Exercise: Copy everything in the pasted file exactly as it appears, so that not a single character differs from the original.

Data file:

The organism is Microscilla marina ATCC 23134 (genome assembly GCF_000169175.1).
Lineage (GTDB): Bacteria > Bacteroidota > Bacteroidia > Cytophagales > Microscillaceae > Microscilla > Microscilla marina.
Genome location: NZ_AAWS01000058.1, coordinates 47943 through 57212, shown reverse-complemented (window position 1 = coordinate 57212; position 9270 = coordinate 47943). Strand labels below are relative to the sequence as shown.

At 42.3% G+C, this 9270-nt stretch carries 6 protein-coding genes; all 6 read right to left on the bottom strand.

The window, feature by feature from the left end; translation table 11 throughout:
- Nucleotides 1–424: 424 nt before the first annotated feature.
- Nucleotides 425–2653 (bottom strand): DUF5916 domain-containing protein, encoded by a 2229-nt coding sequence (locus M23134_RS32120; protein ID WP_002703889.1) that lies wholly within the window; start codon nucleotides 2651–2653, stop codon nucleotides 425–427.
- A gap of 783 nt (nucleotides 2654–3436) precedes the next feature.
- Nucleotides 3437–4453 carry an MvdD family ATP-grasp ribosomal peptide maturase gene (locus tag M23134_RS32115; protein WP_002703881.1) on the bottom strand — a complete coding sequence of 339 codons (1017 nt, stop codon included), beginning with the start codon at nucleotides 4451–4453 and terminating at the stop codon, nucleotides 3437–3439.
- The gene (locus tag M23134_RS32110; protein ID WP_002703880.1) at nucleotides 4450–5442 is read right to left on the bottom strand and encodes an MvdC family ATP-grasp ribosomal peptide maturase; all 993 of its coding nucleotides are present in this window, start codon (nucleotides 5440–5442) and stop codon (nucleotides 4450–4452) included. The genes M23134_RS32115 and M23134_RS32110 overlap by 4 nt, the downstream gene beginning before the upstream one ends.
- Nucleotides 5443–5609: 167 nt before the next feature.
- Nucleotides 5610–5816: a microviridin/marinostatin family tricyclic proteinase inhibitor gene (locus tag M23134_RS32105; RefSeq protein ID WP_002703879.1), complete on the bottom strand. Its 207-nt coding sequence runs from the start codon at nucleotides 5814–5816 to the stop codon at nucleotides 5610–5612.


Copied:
The organism is Microscilla marina ATCC 23134 (genome assembly GCF_000169175.1).
Lineage (GTDB): Bacteria > Bacteroidota > Bacteroidia > Cytophagales > Microscillaceae > Microscilla > Microscilla marina.
Genome location: NZ_AAWS01000058.1, coordinates 47943 through 57212, shown reverse-complemented (window position 1 = coordinate 57212; position 9270 = coordinate 47943). Strand labels below are relative to the sequence as shown.

At 42.3% G+C, this 9270-nt stretch carries 6 protein-coding genes; all 6 read right to left on the bottom strand.

The window, feature by feature from the left end; translation table 11 throughout:
- Nucleotides 1–424: 424 nt before the first annotated feature.
- Nucleotides 425–2653 (bottom strand): DUF5916 domain-containing protein, encoded by a 2229-nt coding sequence (locus M23134_RS32120; protein ID WP_002703889.1) that lies wholly within the window; start codon nucleotides 2651–2653, stop codon nucleotides 425–427.
- A gap of 783 nt (nucleotides 2654–3436) precedes the next feature.
- Nucleotides 3437–4453 carry an MvdD family ATP-grasp ribosomal peptide maturase gene (locus tag M23134_RS32115; protein WP_002703881.1) on the bottom strand — a complete coding sequence of 339 codons (1017 nt, stop codon included), beginning with the start codon at nucleotides 4451–4453 and terminating at the stop codon, nucleotides 3437–3439.
- The gene (locus tag M23134_RS32110; protein ID WP_002703880.1) at nucleotides 4450–5442 is read right to left on the bottom strand and encodes an MvdC family ATP-grasp ribosomal peptide maturase; all 993 of its coding nucleotides are present in this window, start codon (nucleotides 5440–5442) and stop codon (nucleotides 4450–4452) included. The genes M23134_RS32115 and M23134_RS32110 overlap by 4 nt, the downstream gene beginning before the upstream one ends.
- Nucleotides 5443–5609: 167 nt before the next feature.
- Nucleotides 5610–5816: a microviridin/marinostatin family tricyclic proteinase inhibitor gene (locus tag M23134_RS32105; RefSeq protein ID WP_002703879.1), complete on the bottom strand. Its 207-nt coding sequence runs from the start codon at nucleotides 5814–5816 to the stop codon at nucleotides 5610–5612.